“And whosoever shall not receive you, nor hear your words, when ye depart out of that house or city, shake off the dust of your feet. Verily I say unto you, It shall be more tolerable for the land of Sodom and Gomorrha in the day of judgment, than for that city.” (Matthew 10:14-15)
Now, this passage shows in what estimation the Lord holds his gospel, and, indeed, as it is an inestimable treasure, they are chargeable with base ingratitude who refuse it when offered to them.
Besides, it is the scepter of his kingdom, and therefore cannot be rejected without treating him with open contempt.
As the Lord here recommends the doctrine of the gospel, that all may receive it with reverence, and terrifies rebels by threatening severe punishment, so he enjoins the apostles to proclaim the vengeance which he threatens. But this they cannot do, unless they burn with very ardent zeal to make known the doctrines which they preach.
We must therefore hold that no man is qualified to become a teacher of heavenly doctrine, unless his feelings respecting it be such, that he is distressed and agonized when it is treated with contempt.
To shake off the dust from the feet was probably a custom then prevalent in Judea, as a sign of execration; and was intended to declare that the inhabitants of the place were so polluted, that the very ground on which they trod was infected.
That it was an ordinary custom I conjecture from our Lord’s manner of speaking of it as a thing well known.
This form of execration confirms still more what I lately mentioned, that no crime is more offensive to God than contempt of his word: for he does not enjoin them to make use of so solemn a mode in expressing their detestation of adulterers, or murderers, or any description of malefactors.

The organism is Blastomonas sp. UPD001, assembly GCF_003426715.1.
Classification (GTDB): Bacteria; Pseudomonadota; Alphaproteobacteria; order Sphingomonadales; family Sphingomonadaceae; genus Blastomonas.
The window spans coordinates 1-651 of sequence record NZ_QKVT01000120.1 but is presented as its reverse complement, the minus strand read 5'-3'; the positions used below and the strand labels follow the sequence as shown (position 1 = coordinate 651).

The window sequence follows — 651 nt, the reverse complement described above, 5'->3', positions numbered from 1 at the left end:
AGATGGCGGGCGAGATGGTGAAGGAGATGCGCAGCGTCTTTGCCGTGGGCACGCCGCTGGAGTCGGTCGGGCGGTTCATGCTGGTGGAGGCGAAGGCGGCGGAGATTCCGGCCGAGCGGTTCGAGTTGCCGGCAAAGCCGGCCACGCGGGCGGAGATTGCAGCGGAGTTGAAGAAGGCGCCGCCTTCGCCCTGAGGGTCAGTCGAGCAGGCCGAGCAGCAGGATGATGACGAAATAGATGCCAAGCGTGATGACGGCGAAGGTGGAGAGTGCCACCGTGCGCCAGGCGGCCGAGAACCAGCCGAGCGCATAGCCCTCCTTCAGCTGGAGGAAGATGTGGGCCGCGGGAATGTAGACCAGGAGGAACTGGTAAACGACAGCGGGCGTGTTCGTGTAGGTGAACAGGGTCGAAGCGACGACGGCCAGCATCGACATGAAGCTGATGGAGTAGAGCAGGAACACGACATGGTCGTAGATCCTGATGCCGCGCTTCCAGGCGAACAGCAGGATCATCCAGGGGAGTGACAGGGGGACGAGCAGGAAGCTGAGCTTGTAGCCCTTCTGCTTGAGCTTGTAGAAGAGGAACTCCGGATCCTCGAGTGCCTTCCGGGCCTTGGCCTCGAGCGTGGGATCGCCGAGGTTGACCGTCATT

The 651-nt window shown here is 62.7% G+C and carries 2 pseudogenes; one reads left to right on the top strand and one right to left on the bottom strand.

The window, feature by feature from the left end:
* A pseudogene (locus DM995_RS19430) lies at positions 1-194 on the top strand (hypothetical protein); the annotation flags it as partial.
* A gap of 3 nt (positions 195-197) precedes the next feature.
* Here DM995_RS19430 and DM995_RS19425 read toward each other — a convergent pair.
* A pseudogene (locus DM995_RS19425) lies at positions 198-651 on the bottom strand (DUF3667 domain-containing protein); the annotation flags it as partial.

That they may not imagine this to be an idle bugbear,  Christ declares that those who reject the gospel, will receive more severe punishment than the inhabitants of Sodom.
Some view the word judgment as referring to the destruction of Jerusalem. But this is foreign to our Lord’s intention: for it must be understood as referring to the general judgment, in which both must give their account, that there may be a comparison of the punishments.
Christ mentioned Sodom rather than other cities, not only because it went beyond them all in flagitious crimes, but because God destroyed it in an extraordinary manner, that it might serve as an example to all ages, and that its very name might be held in abomination.
And we need not wonder if Christ declares that they will be treated less severely than those who refuse to hear the gospel.
When men deny the authority of Him who made and formed them, when they refuse to listen to his voice, nay, reject disdainfully his gentle invitations, and withhold the confidence which is due to his gracious promises, such impiety is the utmost accumulation, as it were, of all crimes.
But if the rejection of that obscure preaching was followed by such dreadful vengeance, how awful must be the punishment that awaits those who reject Christ when he speaks openly!
 “Afin qu’il ne semble que ce soit une menace vaine, et (cornroe on dit) seulement pour faire peur aux petits enfans;” — “that it may not seem as if it were an idle threatening, and (as we say) only to frighten young children.”
From John Calvin’s commentary on the Gospels.